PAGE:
It is normal for tap water to have some nitrate as well - this is important to note down so that you can see what your âbaselineâ is whilst cycling. Once you have tested this, fill your tank and add the appropriate dose of Water Conditioner.Â
Water conditioners neutralise chlorine, chloramine, and any metal toxins in the water which can be harmful to fish. There are several tap water conditioners on the market, some of which will also help to detoxify ammonia and nitrites or have additives to reduce stress.
When picking a water conditioner consider the size of your tank, some are quite concentrated and are perfect for large-volume tanks which may not be ideal for smaller tanks. Always remember when adding water conditioner to follow the directions accordingly. Going forward anytime you do a water change at home, you will need to add a water conditioner.Â
Step 2. Adding Ammonia
You need a source of ammonia to kick-start tank cycling. Ammonium Chloride can sometimes be purchased from a specialty aquarium so that you can tailor the ammonia levels in your tank whilst cycling. Otherwise, you can substitute this at home by using fish food or a raw prawn in a mesh bag.Â
With the Fish Food Method, fish food is slowly added to the tank, creating ammonia as it breaks down. You can also use a fine mesh bag containing fish food in the tank. You are aiming to have ammonia levels of at least 2-3ppm (parts per million) to kick start the cycling process. With the Fish Food Method, regular testing of ammonia is needed to ensure you are reaching adequate levels in your tank water. This does involve a bit of trial and error and you will need to test daily for it during the cycling process. If the ammonia levels drop below 2ppm, you will need to add in some food or ammonia. Make sure to try and test ammonia at a similar time each day, throughout the cycling process.Â
Start testing for nitrites daily after 1-2 weeks. You may notice the ammonia levels start to drop as the nitrite levels start to climb. Ensure that the ammonia levels remain under 5ppm but not 0ppm. You may need to add half the normal amount of fish food to help maintain this level.Â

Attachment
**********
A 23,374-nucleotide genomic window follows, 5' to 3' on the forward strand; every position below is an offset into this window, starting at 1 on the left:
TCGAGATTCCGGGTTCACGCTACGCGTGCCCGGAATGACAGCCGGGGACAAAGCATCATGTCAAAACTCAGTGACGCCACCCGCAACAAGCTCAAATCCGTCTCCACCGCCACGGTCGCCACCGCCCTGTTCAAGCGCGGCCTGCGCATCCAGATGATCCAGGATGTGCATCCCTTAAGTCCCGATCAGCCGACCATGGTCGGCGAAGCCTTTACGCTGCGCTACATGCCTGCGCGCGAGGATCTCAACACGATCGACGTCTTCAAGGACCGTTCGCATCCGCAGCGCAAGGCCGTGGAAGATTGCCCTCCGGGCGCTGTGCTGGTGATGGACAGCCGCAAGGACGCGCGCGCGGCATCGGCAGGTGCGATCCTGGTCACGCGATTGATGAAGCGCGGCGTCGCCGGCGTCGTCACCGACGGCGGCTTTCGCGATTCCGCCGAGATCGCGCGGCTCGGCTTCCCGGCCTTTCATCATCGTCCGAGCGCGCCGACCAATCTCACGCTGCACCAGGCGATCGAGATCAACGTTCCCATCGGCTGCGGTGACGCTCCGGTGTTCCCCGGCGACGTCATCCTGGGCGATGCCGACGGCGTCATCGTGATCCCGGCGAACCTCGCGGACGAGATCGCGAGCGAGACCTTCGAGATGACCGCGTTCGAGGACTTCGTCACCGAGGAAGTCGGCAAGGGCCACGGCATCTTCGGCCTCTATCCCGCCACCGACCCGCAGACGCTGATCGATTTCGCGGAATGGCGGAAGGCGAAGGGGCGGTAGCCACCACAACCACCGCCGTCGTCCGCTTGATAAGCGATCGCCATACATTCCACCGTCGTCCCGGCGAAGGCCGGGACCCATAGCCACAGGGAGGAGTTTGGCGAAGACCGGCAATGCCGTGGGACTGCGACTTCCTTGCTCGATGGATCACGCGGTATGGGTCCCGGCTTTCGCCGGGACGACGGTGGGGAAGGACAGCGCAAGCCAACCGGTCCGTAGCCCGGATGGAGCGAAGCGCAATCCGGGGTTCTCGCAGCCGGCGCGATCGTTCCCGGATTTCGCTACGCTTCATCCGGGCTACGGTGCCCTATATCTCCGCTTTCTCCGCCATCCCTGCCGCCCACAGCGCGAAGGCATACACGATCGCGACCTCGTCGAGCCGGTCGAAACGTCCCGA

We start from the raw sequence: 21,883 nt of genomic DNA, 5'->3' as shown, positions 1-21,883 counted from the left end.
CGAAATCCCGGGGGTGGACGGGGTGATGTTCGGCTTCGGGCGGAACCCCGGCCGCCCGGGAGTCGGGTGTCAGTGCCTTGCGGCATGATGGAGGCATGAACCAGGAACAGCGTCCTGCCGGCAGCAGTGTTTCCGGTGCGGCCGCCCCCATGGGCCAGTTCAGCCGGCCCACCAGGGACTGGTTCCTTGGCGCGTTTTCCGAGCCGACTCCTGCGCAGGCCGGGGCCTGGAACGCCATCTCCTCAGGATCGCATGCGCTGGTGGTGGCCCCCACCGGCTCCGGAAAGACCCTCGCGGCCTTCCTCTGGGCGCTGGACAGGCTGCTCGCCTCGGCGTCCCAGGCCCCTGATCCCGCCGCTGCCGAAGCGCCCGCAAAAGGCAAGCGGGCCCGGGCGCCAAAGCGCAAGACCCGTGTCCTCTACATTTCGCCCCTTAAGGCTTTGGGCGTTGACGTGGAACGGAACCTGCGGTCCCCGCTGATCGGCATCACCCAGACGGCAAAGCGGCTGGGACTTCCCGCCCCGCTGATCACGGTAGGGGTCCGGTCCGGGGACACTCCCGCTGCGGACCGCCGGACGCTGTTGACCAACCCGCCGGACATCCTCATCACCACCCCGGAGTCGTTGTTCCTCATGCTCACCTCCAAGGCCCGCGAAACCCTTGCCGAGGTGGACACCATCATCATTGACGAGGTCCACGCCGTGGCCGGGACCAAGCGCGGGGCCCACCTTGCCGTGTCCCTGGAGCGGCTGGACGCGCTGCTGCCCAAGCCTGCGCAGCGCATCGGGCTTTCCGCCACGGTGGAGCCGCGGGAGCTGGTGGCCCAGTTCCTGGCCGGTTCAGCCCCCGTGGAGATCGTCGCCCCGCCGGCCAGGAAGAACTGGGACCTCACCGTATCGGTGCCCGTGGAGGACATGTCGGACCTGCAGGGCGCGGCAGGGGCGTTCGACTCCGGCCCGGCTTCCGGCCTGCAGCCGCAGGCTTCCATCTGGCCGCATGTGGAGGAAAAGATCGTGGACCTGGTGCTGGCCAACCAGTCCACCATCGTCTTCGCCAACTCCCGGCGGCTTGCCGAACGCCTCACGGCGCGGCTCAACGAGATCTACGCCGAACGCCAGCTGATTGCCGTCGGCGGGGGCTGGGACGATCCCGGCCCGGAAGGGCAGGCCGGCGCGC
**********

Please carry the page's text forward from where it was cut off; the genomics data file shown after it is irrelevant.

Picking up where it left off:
Step 3. Monitoring Nitrites and NitratesÂ
Over time the ammonia and nitrite levels will drop quite rapidly as the second type of nitrifying bacteria begins to develop. This step can take several weeks. Once nitrite levels start to drop, test for nitrates. The final stage of cycling is marked by the presence of nitrates. Continue to test for ammonia, nitrites, and nitrates daily, and add ammonia every couple of days to help keep the cycle going. The cycle is complete once nitrates are being produced while ammonia and nitrites show a 0ppm reading 24 hours after adding ammonia to the tank.Â
Recording your results each day will help you keep a close tab on the cycling process as well as any issues that may arise. Before you add any fish to your tank, do a partial water change to remove the nitrates that have built up. If there is some time between when your tank has finished cycling and when you add fish, you may need to add in a daily source of ammonia so that the beneficial bacteria donât starve!
Adding Your Fish
Your tank is fully cycled, and it's time to add your fish, however, the maintenance and care doesn't end there. Once you've added your fish - following our Guide To Introducing Fish to Your Tank - you will need to monitor the water parameters for the first few days. You can also continue to add beneficial bacteria to help boost the biological filter of your tank. Check out our guide to Common Aquarium Problems to learn more.Â